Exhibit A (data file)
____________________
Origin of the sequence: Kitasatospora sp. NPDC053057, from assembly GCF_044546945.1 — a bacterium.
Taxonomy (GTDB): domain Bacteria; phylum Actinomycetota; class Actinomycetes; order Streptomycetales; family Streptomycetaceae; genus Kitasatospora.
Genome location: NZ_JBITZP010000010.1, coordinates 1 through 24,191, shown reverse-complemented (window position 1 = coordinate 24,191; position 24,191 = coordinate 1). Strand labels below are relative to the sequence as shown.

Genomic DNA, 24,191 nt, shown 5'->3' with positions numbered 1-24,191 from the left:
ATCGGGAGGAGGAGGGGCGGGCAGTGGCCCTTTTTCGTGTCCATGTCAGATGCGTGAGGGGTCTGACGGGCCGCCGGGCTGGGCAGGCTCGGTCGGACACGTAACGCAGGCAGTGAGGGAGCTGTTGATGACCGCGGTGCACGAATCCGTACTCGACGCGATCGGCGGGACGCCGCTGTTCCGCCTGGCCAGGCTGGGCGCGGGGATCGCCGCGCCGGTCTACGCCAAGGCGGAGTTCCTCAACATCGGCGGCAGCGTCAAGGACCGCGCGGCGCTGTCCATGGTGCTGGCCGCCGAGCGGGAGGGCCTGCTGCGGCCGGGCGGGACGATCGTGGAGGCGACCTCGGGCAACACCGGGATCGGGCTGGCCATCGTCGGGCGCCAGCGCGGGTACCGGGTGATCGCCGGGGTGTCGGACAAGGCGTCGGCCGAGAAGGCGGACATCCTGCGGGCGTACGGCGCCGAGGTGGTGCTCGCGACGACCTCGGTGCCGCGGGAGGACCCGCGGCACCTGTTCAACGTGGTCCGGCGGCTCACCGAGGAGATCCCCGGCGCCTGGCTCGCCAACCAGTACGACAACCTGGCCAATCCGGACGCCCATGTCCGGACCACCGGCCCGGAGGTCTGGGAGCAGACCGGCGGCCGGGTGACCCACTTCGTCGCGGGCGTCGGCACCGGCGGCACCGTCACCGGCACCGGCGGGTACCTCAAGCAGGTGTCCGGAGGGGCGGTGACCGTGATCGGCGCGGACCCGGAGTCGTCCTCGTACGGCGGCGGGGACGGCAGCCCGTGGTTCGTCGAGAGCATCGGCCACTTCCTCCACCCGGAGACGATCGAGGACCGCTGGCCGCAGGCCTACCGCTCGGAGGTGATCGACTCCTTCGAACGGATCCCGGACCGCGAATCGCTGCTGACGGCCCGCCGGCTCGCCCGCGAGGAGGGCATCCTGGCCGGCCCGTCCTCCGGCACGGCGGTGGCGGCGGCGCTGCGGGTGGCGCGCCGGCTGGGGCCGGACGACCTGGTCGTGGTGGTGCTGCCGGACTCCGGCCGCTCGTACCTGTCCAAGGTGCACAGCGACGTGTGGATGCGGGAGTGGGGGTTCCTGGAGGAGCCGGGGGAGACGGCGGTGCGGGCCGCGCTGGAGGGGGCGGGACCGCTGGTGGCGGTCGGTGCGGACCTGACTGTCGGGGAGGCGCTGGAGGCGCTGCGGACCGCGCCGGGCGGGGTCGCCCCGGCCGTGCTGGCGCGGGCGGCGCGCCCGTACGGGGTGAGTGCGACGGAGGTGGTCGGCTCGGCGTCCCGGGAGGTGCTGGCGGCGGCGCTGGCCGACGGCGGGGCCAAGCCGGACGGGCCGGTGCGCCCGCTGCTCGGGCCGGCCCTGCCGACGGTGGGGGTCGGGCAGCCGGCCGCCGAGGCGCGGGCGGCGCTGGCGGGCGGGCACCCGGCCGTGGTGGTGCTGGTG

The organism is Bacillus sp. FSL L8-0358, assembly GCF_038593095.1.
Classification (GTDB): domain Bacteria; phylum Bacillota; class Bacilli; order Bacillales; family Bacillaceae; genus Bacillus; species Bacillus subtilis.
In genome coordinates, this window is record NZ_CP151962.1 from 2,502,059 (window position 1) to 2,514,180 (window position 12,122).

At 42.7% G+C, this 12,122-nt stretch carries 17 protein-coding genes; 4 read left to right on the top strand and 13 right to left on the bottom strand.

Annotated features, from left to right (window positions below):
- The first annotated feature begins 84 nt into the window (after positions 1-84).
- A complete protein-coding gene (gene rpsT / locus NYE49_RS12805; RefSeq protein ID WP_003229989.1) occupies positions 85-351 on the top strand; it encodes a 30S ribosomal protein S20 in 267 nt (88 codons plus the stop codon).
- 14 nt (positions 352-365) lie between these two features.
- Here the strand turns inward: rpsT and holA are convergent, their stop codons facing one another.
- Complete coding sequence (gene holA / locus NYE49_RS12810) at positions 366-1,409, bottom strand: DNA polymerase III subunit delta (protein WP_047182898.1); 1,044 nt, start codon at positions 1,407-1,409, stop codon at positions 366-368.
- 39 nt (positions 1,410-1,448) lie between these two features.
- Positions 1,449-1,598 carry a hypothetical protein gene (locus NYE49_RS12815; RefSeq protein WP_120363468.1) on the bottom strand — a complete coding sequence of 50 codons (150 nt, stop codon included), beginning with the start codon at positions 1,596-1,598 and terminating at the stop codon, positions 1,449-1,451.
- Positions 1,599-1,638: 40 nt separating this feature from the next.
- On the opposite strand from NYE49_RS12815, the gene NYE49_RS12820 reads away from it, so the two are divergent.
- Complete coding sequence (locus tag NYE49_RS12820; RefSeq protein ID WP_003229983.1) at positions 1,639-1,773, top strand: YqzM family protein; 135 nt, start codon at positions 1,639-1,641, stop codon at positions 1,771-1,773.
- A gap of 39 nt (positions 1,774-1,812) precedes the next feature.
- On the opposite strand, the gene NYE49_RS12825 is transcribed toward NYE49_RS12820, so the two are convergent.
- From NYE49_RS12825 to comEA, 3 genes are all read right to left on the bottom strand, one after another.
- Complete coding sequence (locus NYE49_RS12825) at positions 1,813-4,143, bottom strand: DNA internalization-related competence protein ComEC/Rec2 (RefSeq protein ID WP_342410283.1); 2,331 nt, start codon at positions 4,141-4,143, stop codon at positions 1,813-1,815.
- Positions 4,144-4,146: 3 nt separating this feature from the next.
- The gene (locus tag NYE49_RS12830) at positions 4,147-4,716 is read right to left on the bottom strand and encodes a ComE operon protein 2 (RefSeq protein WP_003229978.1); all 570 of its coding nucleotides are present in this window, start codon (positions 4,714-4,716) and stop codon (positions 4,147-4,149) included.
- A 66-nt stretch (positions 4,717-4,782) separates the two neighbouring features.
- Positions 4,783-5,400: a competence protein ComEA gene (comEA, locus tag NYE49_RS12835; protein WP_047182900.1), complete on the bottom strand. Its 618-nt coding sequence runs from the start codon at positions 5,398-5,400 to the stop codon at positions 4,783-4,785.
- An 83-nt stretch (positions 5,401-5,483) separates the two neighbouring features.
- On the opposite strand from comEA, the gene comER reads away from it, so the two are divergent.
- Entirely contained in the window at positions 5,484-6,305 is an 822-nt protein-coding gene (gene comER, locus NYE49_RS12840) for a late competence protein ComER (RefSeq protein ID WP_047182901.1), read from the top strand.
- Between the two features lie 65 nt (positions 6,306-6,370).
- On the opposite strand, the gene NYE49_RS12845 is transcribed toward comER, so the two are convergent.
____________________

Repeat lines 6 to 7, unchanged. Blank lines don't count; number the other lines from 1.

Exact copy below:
The organism is Bacillus sp. FSL L8-0358, assembly GCF_038593095.1.
Classification (GTDB): domain Bacteria; phylum Bacillota; class Bacilli; order Bacillales; family Bacillaceae; genus Bacillus; species Bacillus subtilis.